Changes are focused on benefit subsidies, not retirees.

The IAM National Pension Fund is one of the largest and best-funded retirement plans in the US, with total assets that exceed 18 billion dollars.

This week, beneficiaries received some concerning news as the Plan’s Board of Trustees voluntarily chose to move the IAMNPF into “Red Zone” status. The Fund is projected to remain in that classification for at least one of the next five years, according to a mailing sent out this week.

For the 292 thousand plan participants, the news isn’t exactly as bad as it may sound. For example, the decision will not impact current retirees or any accruals that have already been earned. Instead, most of the changes are related to the way that the Fund collects subsidies from employers.

According to Ryk Tierney, Executive Director at the IAM National Pension Fund, the decision will have limited impact for most participants.

In a video statement released last Friday, Tierney explained that the Board’s decision to downgrade the Fund was voluntary, and was executed as a way to free the program to make reforms that would not have been permitted otherwise.

“Voluntarily declaring Red Zone while the fund remains well-funded at 89% allows the Trustees to implement a plan to strengthen the fund’s financial future,” Tierney said.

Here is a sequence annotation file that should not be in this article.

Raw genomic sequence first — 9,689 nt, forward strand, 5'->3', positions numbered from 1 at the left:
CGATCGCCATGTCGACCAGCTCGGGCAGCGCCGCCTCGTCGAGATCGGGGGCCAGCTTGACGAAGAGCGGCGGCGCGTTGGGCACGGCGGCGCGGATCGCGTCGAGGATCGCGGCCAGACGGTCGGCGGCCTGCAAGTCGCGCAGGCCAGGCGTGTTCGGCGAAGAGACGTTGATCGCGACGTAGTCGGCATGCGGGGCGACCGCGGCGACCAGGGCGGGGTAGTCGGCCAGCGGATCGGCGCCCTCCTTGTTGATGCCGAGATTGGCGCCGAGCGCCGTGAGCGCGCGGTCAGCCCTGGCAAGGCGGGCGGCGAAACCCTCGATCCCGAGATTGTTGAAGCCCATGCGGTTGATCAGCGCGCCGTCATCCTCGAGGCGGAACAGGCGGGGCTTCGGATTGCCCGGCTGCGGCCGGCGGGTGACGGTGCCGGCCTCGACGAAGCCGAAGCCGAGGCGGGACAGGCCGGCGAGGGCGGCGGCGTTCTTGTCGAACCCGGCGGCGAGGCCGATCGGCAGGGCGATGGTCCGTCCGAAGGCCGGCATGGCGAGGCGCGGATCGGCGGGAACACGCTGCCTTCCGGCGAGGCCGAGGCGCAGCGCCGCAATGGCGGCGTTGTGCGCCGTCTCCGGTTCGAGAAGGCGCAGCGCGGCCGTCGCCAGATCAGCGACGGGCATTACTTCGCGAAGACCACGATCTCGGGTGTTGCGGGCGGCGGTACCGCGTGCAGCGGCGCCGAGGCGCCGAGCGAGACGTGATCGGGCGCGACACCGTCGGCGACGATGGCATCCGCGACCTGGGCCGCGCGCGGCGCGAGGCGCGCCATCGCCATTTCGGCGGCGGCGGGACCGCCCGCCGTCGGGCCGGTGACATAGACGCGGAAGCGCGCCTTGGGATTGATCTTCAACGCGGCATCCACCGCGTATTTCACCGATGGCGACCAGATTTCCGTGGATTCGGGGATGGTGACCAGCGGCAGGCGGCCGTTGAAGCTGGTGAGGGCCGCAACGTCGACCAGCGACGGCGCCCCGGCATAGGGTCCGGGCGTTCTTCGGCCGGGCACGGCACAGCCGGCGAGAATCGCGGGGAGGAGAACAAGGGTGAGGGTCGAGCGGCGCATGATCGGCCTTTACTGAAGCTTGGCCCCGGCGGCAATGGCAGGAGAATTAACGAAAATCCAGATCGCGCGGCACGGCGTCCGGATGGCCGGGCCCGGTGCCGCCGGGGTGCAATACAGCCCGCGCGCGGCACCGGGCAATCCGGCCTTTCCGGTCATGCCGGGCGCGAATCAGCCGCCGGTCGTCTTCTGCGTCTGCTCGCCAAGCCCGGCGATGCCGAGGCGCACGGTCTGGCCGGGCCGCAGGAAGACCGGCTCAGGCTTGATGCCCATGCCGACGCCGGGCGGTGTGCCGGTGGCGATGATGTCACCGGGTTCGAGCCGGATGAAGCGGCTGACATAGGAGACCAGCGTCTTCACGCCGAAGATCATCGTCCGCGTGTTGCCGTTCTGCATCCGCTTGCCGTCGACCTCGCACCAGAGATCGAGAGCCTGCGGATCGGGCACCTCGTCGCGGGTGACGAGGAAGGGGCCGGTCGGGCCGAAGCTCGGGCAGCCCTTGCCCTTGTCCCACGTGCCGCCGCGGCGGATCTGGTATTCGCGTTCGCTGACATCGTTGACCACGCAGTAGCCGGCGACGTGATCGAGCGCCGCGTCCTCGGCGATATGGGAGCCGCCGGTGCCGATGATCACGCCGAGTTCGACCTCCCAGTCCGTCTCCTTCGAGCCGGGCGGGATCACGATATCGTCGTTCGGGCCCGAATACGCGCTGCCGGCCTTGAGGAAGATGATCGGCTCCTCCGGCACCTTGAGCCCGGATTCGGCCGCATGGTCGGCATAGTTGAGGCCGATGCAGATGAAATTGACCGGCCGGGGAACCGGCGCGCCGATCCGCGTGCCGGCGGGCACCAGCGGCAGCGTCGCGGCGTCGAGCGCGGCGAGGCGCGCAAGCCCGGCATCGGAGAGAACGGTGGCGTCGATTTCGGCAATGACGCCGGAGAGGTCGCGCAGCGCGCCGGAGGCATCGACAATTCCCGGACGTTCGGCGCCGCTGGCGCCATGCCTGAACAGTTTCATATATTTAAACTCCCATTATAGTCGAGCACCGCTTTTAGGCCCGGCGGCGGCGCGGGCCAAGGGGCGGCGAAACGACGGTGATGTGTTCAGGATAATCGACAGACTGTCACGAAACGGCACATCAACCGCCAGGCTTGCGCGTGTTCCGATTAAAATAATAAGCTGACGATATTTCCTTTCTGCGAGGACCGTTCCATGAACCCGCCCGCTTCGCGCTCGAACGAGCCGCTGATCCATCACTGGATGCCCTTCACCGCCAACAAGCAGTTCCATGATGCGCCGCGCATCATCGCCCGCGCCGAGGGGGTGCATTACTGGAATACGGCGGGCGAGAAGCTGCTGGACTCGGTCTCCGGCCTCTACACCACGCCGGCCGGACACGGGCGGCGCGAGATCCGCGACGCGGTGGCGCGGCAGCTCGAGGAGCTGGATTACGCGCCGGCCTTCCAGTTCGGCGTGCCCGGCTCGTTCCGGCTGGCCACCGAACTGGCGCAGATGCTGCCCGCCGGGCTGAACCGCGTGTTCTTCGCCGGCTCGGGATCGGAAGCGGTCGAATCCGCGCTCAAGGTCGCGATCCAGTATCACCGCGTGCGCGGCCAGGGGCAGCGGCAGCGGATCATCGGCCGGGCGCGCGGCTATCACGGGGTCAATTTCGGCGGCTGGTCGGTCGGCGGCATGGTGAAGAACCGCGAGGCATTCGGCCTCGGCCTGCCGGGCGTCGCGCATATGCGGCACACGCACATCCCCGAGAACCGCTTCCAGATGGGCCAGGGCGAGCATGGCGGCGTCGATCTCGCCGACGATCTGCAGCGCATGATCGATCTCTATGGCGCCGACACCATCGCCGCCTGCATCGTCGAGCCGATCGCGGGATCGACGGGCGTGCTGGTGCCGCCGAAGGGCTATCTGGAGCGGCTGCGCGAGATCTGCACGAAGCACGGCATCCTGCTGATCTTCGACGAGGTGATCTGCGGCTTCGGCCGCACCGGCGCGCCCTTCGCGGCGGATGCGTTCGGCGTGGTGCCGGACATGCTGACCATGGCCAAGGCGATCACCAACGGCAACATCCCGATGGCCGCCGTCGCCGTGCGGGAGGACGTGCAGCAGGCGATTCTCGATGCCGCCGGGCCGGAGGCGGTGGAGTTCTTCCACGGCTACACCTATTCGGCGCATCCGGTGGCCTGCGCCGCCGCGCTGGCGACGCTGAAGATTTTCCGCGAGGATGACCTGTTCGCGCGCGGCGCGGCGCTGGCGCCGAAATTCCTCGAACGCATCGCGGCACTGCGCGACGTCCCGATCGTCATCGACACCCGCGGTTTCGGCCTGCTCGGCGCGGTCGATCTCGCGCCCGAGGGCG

According to Tierney, the move “will not affect any accruals that have been earned in the past, nor does it impact the benefit currently being received by retirees or beneficiaries.”

Instead, the major changes expected at the fund are happening at the employer level. The change in status allows the Fund to require employers to commit to subsidies that are slightly larger than in previous years, when the plan was classified in green and yellow zones.

Federal law requires employers to pay a surcharge geared towards improving the Fund’s status following a Red Zone certification.

Beneficiaries are also protected by Federal law that requires the plan to enact a “Rehabilitation Plan.” This will reduce some variable benefits, such as some death benefits, payout time frames and accruals. However, none of these reductions will impact basic benefits collected at normal retirement.

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